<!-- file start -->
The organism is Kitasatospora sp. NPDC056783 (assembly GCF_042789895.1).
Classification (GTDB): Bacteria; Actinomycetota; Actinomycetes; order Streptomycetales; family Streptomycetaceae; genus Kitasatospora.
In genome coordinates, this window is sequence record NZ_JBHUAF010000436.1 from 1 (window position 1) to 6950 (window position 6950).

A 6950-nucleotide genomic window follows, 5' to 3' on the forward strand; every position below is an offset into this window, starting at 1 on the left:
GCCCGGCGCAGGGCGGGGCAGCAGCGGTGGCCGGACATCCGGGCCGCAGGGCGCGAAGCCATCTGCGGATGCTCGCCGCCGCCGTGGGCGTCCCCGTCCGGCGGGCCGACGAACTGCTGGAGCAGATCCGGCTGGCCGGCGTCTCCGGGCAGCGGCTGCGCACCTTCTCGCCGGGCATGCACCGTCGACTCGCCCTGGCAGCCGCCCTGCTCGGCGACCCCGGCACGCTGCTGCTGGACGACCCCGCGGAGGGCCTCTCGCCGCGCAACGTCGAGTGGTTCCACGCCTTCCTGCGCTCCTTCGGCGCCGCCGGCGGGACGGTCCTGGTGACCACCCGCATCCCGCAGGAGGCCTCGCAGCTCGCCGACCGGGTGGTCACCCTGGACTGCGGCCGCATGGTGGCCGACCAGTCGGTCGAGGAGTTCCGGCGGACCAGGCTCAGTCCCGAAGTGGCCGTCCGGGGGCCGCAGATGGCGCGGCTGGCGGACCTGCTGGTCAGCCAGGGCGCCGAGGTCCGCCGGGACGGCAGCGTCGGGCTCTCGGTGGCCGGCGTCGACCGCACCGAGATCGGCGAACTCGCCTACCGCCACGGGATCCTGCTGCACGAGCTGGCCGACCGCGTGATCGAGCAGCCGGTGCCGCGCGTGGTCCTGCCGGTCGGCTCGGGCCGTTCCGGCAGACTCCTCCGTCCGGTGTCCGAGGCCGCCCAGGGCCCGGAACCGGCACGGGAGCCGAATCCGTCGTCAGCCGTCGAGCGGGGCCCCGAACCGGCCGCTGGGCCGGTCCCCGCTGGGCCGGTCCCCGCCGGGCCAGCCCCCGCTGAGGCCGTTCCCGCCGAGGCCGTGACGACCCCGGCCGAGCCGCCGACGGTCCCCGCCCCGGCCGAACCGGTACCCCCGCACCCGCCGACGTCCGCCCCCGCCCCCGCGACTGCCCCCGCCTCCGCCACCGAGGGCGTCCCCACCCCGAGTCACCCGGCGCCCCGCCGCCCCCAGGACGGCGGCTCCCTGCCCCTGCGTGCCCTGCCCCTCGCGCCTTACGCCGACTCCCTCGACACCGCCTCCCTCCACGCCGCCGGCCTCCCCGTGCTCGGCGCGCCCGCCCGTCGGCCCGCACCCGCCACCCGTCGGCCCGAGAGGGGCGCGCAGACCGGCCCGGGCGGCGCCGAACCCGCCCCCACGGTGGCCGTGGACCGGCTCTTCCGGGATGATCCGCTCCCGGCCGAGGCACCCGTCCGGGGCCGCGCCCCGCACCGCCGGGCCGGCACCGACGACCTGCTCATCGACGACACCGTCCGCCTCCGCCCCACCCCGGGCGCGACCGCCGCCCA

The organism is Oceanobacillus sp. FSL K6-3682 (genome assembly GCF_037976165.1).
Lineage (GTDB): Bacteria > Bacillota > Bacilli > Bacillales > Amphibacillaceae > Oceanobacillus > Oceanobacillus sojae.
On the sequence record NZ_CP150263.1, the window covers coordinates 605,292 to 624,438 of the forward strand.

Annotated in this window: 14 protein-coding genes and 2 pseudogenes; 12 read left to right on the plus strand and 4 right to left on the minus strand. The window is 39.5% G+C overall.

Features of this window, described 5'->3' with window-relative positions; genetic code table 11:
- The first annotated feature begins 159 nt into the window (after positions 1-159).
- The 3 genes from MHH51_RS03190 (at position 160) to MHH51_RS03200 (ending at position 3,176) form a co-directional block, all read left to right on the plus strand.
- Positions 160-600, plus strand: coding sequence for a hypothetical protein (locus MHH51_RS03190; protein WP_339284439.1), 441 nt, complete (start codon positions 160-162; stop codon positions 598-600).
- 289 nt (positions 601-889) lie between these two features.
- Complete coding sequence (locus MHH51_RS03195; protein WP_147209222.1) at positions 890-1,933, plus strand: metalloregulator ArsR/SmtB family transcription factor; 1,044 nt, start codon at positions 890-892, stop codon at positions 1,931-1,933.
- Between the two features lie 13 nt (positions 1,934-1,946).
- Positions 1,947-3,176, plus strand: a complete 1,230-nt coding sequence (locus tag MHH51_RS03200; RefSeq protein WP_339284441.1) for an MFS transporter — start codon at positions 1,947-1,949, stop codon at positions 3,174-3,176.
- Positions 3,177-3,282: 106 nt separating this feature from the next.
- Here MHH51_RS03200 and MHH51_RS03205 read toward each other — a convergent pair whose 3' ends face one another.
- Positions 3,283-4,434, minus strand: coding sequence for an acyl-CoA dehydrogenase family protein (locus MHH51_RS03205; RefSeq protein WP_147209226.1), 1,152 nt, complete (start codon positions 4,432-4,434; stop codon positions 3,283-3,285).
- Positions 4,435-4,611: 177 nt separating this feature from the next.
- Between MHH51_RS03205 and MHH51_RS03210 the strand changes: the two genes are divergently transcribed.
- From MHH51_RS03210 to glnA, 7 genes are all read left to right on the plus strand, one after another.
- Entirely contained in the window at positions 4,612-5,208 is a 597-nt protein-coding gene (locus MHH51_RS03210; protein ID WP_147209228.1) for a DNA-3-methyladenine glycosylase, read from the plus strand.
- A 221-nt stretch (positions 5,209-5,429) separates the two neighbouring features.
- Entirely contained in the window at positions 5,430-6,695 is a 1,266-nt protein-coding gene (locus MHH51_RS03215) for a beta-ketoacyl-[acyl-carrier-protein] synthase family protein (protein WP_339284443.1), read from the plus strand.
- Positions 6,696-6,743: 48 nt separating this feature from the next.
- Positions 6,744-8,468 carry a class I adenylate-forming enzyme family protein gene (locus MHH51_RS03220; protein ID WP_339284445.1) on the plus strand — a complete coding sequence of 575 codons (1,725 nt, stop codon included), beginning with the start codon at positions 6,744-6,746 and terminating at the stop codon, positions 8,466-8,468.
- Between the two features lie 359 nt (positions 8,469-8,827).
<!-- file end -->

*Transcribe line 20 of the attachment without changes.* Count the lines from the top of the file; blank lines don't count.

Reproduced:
- Positions 3,283-4,434, minus strand: coding sequence for an acyl-CoA dehydrogenase family protein (locus MHH51_RS03205; RefSeq protein WP_147209226.1), 1,152 nt, complete (start codon positions 4,432-4,434; stop codon positions 3,283-3,285).